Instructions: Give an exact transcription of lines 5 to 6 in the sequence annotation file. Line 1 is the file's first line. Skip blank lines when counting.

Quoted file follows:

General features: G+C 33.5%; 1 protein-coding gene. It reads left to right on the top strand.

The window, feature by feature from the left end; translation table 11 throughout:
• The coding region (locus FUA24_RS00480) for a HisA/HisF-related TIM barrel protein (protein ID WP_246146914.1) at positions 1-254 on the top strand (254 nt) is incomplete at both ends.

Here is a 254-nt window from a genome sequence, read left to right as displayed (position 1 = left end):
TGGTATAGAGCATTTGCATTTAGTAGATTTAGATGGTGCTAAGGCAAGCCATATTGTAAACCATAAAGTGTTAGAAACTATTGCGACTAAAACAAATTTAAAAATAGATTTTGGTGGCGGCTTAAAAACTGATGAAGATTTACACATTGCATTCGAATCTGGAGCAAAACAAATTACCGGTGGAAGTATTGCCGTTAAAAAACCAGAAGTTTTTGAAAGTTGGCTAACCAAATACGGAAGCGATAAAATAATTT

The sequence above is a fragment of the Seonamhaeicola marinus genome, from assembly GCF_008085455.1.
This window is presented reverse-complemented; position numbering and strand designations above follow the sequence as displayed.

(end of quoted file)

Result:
TGGTATAGAGCATTTGCATTTAGTAGATTTAGATGGTGCTAAGGCAAGCCATATTGTAAACCATAAAGTGTTAGAAACTATTGCGACTAAAACAAATTTAAAAATAGATTTTGGTGGCGGCTTAAAAACTGATGAAGATTTACACATTGCATTCGAATCTGGAGCAAAACAAATTACCGGTGGAAGTATTGCCGTTAAAAAACCAGAAGTTTTTGAAAGTTGGCTAACCAAATACGGAAGCGATAAAATAATTT

The sequence above is a fragment of the Seonamhaeicola marinus genome, from assembly GCF_008085455.1.